Court of Justice of the EU

The Court of Justice of the European Union decided on 12 July 2018 in the case C-89/17 that a Member State must facilitate the entry and residence of the non-EU partner with whom an EU citizen has a durable relationship. A decision to refuse such a residence authorisation to the non-EU partner must be founded on an extensive examination of the applicant’s personal circumstances and be justified by reasons.

The Court of Justice of the EU decided on 17. April 2018 in joined cases C-316/16 and C-424/16 that it is a prerequisite of eligibility for enhanced protection against expulsion that the person concerned must have a right of permanent residence. The requirement of having ‘resided in the host Member State for the previous ten years’, which is also a prerequisite of eligibility for that enhanced protection, may be satisfied where an overall assessment of the citizen’s situation leads to the conclusion that, notwithstanding his detention, the integrative links between the citizen and the host Member State have not been broken.

The Court of the European Union decided on 20 December 2017 (case number C-442/16) that an EU citizen who, after more than one year, has ceased to work in a self-employed capacity in another Member State because of an absence of work owing to reasons beyond his control retains the status of self-employed person and, consequently, a right to reside in that Member State.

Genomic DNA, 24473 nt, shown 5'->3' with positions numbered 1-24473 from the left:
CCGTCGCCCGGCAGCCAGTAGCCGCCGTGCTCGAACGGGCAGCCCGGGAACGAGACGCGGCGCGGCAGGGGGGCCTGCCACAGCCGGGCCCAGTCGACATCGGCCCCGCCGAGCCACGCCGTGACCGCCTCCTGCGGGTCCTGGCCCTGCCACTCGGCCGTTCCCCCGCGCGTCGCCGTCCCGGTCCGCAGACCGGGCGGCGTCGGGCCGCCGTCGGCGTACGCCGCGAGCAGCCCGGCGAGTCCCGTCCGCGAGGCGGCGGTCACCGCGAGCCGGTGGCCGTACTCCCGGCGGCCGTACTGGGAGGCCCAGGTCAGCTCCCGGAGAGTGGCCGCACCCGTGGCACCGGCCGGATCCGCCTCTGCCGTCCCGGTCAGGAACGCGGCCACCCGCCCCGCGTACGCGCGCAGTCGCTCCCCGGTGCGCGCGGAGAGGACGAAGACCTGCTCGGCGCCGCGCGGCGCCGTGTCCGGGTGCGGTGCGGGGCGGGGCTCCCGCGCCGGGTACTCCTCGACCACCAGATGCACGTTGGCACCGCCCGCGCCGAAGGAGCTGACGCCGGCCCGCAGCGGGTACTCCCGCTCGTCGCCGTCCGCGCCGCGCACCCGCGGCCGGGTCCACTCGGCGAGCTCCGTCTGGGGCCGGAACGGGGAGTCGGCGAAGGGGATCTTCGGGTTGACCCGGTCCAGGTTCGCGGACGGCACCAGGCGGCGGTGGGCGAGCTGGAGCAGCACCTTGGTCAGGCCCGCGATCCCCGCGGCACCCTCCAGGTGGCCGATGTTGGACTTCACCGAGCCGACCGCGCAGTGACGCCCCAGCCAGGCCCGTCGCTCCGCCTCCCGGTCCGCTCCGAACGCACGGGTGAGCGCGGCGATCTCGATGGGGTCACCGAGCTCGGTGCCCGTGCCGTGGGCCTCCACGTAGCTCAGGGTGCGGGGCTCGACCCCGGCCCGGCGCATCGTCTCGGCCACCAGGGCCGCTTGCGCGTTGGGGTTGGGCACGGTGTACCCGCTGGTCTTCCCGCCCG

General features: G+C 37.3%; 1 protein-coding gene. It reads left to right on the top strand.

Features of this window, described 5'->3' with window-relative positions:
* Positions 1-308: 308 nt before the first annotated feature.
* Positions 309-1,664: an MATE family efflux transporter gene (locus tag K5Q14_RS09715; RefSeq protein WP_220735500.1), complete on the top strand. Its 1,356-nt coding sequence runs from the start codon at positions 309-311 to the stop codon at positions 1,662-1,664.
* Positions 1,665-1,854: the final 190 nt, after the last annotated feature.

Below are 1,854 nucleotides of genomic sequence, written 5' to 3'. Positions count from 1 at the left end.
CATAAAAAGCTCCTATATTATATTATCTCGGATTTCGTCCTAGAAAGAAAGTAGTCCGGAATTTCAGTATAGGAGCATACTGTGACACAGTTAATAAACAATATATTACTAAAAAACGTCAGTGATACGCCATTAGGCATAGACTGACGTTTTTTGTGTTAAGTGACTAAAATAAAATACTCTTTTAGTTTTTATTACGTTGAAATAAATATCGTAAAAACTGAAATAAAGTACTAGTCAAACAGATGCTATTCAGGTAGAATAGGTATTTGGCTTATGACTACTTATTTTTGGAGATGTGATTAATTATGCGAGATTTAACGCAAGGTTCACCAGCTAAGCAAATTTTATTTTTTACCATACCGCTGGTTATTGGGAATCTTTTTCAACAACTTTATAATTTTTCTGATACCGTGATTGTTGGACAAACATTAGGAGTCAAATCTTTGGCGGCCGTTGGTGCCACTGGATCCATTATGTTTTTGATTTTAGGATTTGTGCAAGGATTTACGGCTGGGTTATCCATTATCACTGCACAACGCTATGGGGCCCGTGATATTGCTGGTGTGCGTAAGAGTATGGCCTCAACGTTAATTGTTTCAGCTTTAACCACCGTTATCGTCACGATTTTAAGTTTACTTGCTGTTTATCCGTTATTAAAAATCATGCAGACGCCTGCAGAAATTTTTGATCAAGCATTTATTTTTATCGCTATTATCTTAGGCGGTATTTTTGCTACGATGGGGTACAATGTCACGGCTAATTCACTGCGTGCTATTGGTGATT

In response to the migration crisis that affected Europe in the summer of 2015, the Council of the European Union adopted a decision in order to help Italy and Greece deal with the massive inflow of migrants. The decision provides for the relocation from those two Member States to other EU Member States, over a period of two years, of 120 000 persons in clear need of international protection. That mechanism is actually a proportionate means of enabling Greece and Italy to deal with the impact of the 2015 migration crisis.

The Court of Justice of the European Union decided in case Tsegezab Mengesteab v Germany (C-670/16) that an asylum seeker may rely in legal proceedings on the fact that the Member State has become responsible for examining his application because of the expiry of the three-month period within which that Member State may request another Member State to take charge of him.